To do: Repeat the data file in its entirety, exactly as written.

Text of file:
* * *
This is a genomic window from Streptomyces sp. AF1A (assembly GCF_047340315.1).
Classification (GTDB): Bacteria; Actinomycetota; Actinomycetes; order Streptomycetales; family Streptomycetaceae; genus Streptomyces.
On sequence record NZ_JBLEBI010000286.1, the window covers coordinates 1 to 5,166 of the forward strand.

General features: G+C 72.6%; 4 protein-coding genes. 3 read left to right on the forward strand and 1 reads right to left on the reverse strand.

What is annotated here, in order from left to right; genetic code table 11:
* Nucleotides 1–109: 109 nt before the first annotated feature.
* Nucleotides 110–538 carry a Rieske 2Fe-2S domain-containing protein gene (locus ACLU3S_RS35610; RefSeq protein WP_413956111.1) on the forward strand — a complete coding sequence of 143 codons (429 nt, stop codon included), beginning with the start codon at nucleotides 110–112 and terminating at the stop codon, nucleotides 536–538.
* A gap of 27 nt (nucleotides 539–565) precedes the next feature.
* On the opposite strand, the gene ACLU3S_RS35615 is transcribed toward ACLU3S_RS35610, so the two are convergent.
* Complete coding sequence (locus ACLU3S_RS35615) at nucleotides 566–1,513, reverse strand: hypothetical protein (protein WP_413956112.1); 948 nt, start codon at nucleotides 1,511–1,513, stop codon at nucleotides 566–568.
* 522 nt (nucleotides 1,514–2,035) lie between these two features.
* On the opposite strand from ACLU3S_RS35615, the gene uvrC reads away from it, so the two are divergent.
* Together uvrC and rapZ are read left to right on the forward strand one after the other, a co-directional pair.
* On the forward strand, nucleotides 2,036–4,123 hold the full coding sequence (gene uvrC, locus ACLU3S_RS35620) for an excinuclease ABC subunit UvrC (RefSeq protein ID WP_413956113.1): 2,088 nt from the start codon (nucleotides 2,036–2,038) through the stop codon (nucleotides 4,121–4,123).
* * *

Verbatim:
This is a genomic window from Streptomyces sp. AF1A (assembly GCF_047340315.1).
Classification (GTDB): Bacteria; Actinomycetota; Actinomycetes; order Streptomycetales; family Streptomycetaceae; genus Streptomyces.
On sequence record NZ_JBLEBI010000286.1, the window covers coordinates 1 to 5,166 of the forward strand.

General features: G+C 72.6%; 4 protein-coding genes. 3 read left to right on the forward strand and 1 reads right to left on the reverse strand.

What is annotated here, in order from left to right; genetic code table 11:
* Nucleotides 1–109: 109 nt before the first annotated feature.
* Nucleotides 110–538 carry a Rieske 2Fe-2S domain-containing protein gene (locus ACLU3S_RS35610; RefSeq protein WP_413956111.1) on the forward strand — a complete coding sequence of 143 codons (429 nt, stop codon included), beginning with the start codon at nucleotides 110–112 and terminating at the stop codon, nucleotides 536–538.
* A gap of 27 nt (nucleotides 539–565) precedes the next feature.
* On the opposite strand, the gene ACLU3S_RS35615 is transcribed toward ACLU3S_RS35610, so the two are convergent.
* Complete coding sequence (locus ACLU3S_RS35615) at nucleotides 566–1,513, reverse strand: hypothetical protein (protein WP_413956112.1); 948 nt, start codon at nucleotides 1,511–1,513, stop codon at nucleotides 566–568.
* 522 nt (nucleotides 1,514–2,035) lie between these two features.
* On the opposite strand from ACLU3S_RS35615, the gene uvrC reads away from it, so the two are divergent.
* Together uvrC and rapZ are read left to right on the forward strand one after the other, a co-directional pair.
* On the forward strand, nucleotides 2,036–4,123 hold the full coding sequence (gene uvrC, locus ACLU3S_RS35620) for an excinuclease ABC subunit UvrC (RefSeq protein ID WP_413956113.1): 2,088 nt from the start codon (nucleotides 2,036–2,038) through the stop codon (nucleotides 4,121–4,123).